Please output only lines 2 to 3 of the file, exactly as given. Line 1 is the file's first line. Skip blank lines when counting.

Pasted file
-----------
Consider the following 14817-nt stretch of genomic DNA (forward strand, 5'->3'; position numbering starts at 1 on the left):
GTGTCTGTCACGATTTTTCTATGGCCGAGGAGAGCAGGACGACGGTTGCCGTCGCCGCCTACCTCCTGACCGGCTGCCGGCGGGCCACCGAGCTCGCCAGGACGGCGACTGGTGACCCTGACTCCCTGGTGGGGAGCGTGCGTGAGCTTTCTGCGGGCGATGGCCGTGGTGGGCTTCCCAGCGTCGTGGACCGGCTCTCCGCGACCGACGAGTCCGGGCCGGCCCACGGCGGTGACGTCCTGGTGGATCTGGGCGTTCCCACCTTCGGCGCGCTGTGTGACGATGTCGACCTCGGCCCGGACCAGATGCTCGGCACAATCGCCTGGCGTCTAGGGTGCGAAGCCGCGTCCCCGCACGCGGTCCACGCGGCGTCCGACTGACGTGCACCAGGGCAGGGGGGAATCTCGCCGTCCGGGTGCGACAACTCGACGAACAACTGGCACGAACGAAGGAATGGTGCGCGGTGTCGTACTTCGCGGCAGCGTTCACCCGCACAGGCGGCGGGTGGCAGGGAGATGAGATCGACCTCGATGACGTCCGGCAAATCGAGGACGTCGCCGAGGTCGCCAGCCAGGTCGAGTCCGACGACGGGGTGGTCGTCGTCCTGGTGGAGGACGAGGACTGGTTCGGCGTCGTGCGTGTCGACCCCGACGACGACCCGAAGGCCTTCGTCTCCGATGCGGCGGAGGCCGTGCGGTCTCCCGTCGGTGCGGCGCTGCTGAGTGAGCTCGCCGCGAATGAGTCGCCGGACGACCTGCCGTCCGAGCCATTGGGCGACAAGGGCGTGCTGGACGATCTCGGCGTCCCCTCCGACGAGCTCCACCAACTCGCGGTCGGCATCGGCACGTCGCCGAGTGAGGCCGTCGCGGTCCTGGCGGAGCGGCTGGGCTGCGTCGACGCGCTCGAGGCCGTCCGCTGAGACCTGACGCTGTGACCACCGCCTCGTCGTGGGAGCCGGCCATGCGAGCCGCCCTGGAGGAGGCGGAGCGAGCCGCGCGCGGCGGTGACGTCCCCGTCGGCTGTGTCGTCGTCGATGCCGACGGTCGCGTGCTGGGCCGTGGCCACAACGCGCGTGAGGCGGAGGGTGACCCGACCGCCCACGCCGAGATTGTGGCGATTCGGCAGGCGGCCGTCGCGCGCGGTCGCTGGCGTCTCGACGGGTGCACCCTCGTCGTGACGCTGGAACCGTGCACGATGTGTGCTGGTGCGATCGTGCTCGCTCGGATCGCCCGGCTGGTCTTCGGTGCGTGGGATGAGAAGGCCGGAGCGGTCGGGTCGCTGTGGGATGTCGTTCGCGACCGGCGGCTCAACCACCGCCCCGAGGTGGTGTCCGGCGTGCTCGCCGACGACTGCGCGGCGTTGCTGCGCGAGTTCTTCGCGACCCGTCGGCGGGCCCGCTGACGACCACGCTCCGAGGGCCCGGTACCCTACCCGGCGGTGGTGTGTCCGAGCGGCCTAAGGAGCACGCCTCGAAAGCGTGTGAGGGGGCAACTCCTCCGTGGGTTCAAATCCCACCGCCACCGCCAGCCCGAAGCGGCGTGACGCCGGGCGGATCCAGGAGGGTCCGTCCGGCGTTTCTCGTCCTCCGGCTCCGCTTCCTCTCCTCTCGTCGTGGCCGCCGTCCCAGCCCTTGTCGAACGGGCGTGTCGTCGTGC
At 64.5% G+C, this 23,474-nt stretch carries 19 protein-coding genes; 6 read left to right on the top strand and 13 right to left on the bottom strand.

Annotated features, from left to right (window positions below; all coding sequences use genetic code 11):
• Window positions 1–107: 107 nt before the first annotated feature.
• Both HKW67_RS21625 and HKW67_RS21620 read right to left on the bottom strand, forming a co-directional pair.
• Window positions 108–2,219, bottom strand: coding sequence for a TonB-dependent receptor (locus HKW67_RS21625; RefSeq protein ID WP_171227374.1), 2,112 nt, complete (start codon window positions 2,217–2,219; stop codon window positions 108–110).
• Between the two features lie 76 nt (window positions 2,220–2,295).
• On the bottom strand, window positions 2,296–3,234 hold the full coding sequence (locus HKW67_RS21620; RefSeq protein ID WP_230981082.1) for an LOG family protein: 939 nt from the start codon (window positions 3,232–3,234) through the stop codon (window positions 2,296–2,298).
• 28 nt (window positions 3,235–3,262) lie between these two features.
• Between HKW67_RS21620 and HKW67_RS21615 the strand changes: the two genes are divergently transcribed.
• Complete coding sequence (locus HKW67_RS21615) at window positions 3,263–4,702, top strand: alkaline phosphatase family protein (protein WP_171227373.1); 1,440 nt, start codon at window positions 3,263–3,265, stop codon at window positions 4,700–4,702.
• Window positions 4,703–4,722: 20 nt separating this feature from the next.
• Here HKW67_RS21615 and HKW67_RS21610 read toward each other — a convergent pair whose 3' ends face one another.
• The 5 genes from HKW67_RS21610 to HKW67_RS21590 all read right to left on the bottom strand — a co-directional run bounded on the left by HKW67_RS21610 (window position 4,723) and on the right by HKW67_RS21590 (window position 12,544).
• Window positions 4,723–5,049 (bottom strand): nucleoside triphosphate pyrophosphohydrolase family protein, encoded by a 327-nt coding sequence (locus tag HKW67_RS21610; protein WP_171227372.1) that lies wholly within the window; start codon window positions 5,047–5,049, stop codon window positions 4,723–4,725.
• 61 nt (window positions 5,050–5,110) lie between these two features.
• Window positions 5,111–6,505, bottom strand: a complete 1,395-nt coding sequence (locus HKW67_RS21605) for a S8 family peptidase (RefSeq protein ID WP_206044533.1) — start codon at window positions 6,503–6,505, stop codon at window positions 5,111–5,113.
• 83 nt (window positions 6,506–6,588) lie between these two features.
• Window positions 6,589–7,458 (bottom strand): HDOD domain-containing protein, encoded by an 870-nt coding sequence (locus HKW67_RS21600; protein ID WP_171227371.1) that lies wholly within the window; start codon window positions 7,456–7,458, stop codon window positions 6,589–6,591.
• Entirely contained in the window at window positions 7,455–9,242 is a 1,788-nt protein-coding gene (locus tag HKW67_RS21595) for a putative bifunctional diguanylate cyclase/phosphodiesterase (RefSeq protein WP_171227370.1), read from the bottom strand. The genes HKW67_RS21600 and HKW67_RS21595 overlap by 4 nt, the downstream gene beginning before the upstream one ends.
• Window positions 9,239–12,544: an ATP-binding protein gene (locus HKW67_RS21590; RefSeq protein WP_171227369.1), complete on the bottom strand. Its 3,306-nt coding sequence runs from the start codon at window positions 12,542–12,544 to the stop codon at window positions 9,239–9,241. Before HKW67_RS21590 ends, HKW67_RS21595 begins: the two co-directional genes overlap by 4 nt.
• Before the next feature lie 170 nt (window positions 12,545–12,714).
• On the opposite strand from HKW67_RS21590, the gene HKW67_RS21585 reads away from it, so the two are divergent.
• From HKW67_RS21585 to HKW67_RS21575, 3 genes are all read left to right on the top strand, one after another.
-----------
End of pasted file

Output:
GTGTCTGTCACGATTTTTCTATGGCCGAGGAGAGCAGGACGACGGTTGCCGTCGCCGCCTACCTCCTGACCGGCTGCCGGCGGGCCACCGAGCTCGCCAGGACGGCGACTGGTGACCCTGACTCCCTGGTGGGGAGCGTGCGTGAGCTTTCTGCGGGCGATGGCCGTGGTGGGCTTCCCAGCGTCGTGGACCGGCTCTCCGCGACCGACGAGTCCGGGCCGGCCCACGGCGGTGACGTCCTGGTGGATCTGGGCGTTCCCACCTTCGGCGCGCTGTGTGACGATGTCGACCTCGGCCCGGACCAGATGCTCGGCACAATCGCCTGGCGTCTAGGGTGCGAAGCCGCGTCCCCGCACGCGGTCCACGCGGCGTCCGACTGACGTGCACCAGGGCAGGGGGGAATCTCGCCGTCCGGGTGCGACAACTCGACGAACAACTGGCACGAACGAAGGAATGGTGCGCGGTGTCGTACTTCGCGGCAGCGTTCACCCGCACAGGCGGCGGGTGGCAGGGAGATGAGATCGACCTCGATGACGTCCGGCAAATCGAGGACGTCGCCGAGGTCGCCAGCCAGGTCGAGTCCGACGACGGGGTGGTCGTCGTCCTGGTGGAGGACGAGGACTGGTTCGGCGTCGTGCGTGTCGACCCCGACGACGACCCGAAGGCCTTCGTCTCCGATGCGGCGGAGGCCGTGCGGTCTCCCGTCGGTGCGGCGCTGCTGAGTGAGCTCGCCGCGAATGAGTCGCCGGACGACCTGCCGTCCGAGCCATTGGGCGACAAGGGCGTGCTGGACGATCTCGGCGTCCCCTCCGACGAGCTCCACCAACTCGCGGTCGGCATCGGCACGTCGCCGAGTGAGGCCGTCGCGGTCCTGGCGGAGCGGCTGGGCTGCGTCGACGCGCTCGAGGCCGTCCGCTGAGACCTGACGCTGTGACCACCGCCTCGTCGTGGGAGCCGGCCATGCGAGCCGCCCTGGAGGAGGCGGAGCGAGCCGCGCGCGGCGGTGACGTCCCCGTCGGCTGTGTCGTCGTCGATGCCGACGGTCGCGTGCTGGGCCGTGGCCACAACGCGCGTGAGGCGGAGGGTGACCCGACCGCCCACGCCGAGATTGTGGCGATTCGGCAGGCGGCCGTCGCGCGCGGTCGCTGGCGTCTCGACGGGTGCACCCTCGTCGTGACGCTGGAACCGTGCACGATGTGTGCTGGTGCGATCGTGCTCGCTCGGATCGCCCGGCTGGTCTTCGGTGCGTGGGATGAGAAGGCCGGAGCGGTCGGGTCGCTGTGGGATGTCGTTCGCGACCGGCGGCTCAACCACCGCCCCGAGGTGGTGTCCGGCGTGCTCGCCGACGACTGCGCGGCGTTGCTGCGCGAGTTCTTCGCGACCCGTCGGCGGGCCCGCTGACGACCACGCTCCGAGGGCCCGGTACCCTACCCGGCGGTGGTGTGTCCGAGCGGCCTAAGGAGCACGCCTCGAAAGCGTGTGAGGGGGCAACTCCTCCGTGGGTTCAAATCCCACCGCCACCGCCAGCCCGAAGCGGCGTGACGCCGGGCGGATCCAGGAGGGTCCGTCCGGCGTTTCTCGTCCTCCGGCTCCGCTTCCTCTCCTCTCGTCGTGGCCGCCGTCCCAGCCCTTGTCGAACGGGCGTGTCGTCGTGC
At 64.5% G+C, this 23,474-nt stretch carries 19 protein-coding genes; 6 read left to right on the top strand and 13 right to left on the bottom strand.